I recently had a discussion about how authors go about deciding on names for characters in their novels and plays. This, of course, led to a quick perusal of the Internet, a lively debate and a top-ten list. Or several top-ten lists. This is what happens when librarians have too much time on their hands (which admittedly isn’t very often).
We must, of course, start with the Bard of Avon, who, for the record, I believe actually did write his own plays! Shakespeare is at his wittiest when coming up with clever, charming and apropos names for his characters.
Shakespeare’s Top Ten Character Names:
1. Sir Andrew Aguecheek (Twelfth Night) Post nasal drip, anyone?
2. Sir Toby Belch (Twelfth Night) ‘nuff said.
3. Dogberry (Much Ado About Nothing) All constables should be as much of a hoot!
Dogberry on watch
4. Iago (Othello) Just saying the name leaves an evil taste in the mouth!
5. Launcelot Gobbo (and his dad Old Gobbo) (The Merchant of Venice) Shylock’s fun-loving, crude servant
6. Mistress Overdone (Measure for Measure) Shameless hussy
7. Mistress Quickly (Merry Wives of Windsor) Overdone’s equally shameless colleague
Falstaff and his Doll
8. Doll Tearsheet (Henry IV, Part 2/Henry V) Falstaff’s favorite hussy and BFF with MQ
9. Dr. Pinch (The Comedy of Errors)
10. Puck (A Midsummer Night’s Dream) Devious trickster fairy
Honorable mention to Christopher Sly (The Taming of the Shrew) (Oops, guess this one goes to 11!)
But what about Charles Dickens? His fans will stage a thrown-down for the championship between Chuck and Will at the turn of a page.
Dickens' Top Ten Character Names:
1. Uriah Heep (David Cooperfield) Could there be a better name for a villain? (Darth Vader excepted, of course) I mean, you can't think the name without conjuring up images of body waste.
2. Pumblechook (Great Expectations) Pip’s guardian -- his name sounds as loud-breathing and rotund as he is.
3. Mr. Sowerberry (Oliver Twist) Say the name and you will have the very image of the cruel, ugly undertaker on your tongue -- yuck!
4. Paul Sweedlepipe (Martin Chuzzelwit) Can you say “eccentric?”
5. Wackford Squeers (Nicholas Nickleby) also daughter Fanny, son Wackford, Jr. and Mrs. Squeers. The nasty caretaking family who run the orphanage. Possibly the origin of the phrase “wack-job?”
6. Polly Toodle (Dombey and Son) Plump, jolly nurse -- what else could she be with a name like that?
7. Bumble (Oliver Twist) True to his name
8. Fagin (Oliver Twist) Another perfectly named villain
9. Harold Skimpole (Bleak House) Notorious tightwad -- and his name evokes that character defect
10. Seth Pecksniff (Martin Chuzzlewit) One of the biggest hypocrites ever imagined with a wonderfully evocative name.
Ebenezer with the twins Ignorance and Want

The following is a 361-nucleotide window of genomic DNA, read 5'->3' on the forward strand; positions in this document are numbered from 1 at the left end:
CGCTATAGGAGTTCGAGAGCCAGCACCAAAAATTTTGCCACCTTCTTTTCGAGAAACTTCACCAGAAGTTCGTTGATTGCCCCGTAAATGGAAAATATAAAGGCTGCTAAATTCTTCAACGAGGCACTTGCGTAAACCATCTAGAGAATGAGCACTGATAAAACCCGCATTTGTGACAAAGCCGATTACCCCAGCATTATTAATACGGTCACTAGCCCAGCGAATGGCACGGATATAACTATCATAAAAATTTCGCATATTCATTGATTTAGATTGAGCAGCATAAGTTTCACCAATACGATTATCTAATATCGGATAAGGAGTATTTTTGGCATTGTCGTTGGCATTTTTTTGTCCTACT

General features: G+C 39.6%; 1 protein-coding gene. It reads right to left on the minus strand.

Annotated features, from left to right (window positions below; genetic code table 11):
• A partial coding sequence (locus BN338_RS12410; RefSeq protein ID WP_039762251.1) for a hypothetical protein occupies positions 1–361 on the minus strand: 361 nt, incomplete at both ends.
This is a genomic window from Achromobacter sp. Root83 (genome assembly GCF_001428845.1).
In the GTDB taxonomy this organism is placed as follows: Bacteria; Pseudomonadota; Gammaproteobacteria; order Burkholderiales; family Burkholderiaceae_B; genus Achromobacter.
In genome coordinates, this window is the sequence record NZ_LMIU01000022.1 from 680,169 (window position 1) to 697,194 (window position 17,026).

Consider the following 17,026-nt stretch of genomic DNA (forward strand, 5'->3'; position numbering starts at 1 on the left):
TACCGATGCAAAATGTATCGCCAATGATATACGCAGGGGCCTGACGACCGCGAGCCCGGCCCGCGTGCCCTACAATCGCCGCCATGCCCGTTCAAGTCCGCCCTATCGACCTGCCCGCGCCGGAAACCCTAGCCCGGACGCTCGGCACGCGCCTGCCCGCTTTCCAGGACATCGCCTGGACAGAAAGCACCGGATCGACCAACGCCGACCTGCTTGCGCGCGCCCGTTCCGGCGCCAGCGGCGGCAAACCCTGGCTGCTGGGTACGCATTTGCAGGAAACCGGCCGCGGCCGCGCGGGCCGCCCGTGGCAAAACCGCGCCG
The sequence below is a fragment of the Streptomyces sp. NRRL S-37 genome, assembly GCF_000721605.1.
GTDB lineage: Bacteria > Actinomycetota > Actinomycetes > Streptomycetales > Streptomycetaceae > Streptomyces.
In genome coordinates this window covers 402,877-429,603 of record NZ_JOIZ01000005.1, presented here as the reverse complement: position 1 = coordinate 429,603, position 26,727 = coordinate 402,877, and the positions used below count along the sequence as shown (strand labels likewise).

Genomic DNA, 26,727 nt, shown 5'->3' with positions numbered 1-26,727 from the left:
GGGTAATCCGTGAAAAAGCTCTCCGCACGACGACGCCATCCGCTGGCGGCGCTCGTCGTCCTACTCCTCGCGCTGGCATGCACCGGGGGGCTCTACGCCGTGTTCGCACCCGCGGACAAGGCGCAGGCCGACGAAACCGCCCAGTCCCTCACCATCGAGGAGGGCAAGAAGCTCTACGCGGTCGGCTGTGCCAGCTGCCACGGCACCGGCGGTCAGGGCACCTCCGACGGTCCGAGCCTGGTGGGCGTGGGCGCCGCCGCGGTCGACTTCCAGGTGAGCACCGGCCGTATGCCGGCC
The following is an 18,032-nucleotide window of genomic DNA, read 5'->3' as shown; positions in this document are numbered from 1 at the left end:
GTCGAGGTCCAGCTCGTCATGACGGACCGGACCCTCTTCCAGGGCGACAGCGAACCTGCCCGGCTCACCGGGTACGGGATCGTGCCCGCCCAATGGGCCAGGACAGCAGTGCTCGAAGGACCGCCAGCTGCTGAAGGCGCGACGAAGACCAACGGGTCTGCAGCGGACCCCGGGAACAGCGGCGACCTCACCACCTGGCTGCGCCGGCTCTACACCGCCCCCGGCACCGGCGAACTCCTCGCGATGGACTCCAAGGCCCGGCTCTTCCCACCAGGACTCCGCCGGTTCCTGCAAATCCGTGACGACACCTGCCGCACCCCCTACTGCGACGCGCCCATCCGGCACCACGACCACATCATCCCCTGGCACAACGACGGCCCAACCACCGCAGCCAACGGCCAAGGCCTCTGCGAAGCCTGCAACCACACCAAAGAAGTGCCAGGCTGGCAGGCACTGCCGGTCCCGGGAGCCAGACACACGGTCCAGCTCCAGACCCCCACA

But we can't possibly exclude the one we all know and love: Ebenezer Scrooge (A Christmas Carol). It's a name that has entered the vernacular; everyone knows how miserly a “scrooge” is...
Oops, guess this one goes to 11, too!
Today I want to sing the praises of authors who focus on nonfiction -- but who are able to turn facts into gripping drama that keeps you turning the pages long after you should have turned off the light.
I am currently reading Hot, Flat and Crowded by Thomas Friedman (Version 2.0) and I can barely tear myself away from the book. Okay, the topic is already compelling: our global environmental crisis. (And if you've spent any time in the Midwest and southern Great Plains this summer, you would be witness to evidence that global warming is not a myth: severe drought in many southern areas, extended heat waves, and extremely violent storms and flooding in the north.) So, yes, he's already got me at the topic -- but his way with the written word is compelling as well. His sentences are vivid; his choices of anecdotes and quotes are incisive; and his ability to take a dense concept and slice it into accessible, digestible chunks should be the envy of all writers. And, above all, he writes with passion about his topic.
That's something that we teachers tell our students all the time: choose a topic that you are passionate about and your writing will benefit immensely. It's something that I notice in my book club discussions: the best discussions grow out of books that we either loved or hated. The mushy middle provokes nothing but more mush.
Jon Krakauer, author of Into the Wild and Into Thin Air, is another writer who breathes both poetry and the tension of the commercial cliffhanger into nonfiction. "Nonfiction that reads like fiction" may be a cliche, but I was there on Mount Everest with the climbers. Krakauer's descriptions of the disastrous 1996 expedition had me checking my own fingers and toes for frostbite; kept me up until 3 a.m. compulsively reading "just one more page" because I couldn't bear the thought of leaving those foolhardy, yet brave men and women clinging to life on the mountain.
I recently re-read The Devil in the White City for my book club and once again fell under the spell of Erik Larson's incredible nonfiction writing. As a Chicago girl, born and bred, I appreciated the extent to which he delved into his topics: the creation of the 1893 World's Fair juxtaposed with the serial killer H.H. Holmes. His details are meticulous -- his prose is compelling, even nail-biting as he swoops from the the broad expanses of the fairgrounds as the exhibition is slowly, agonizing shaped by the hand of architect Daniel Burnham to the claustrophobic confines of the hotel of death that Holmes built and to which he lured his fair-going victims. This is nonfiction writing that sinks it teeth in you and doesn't let go.
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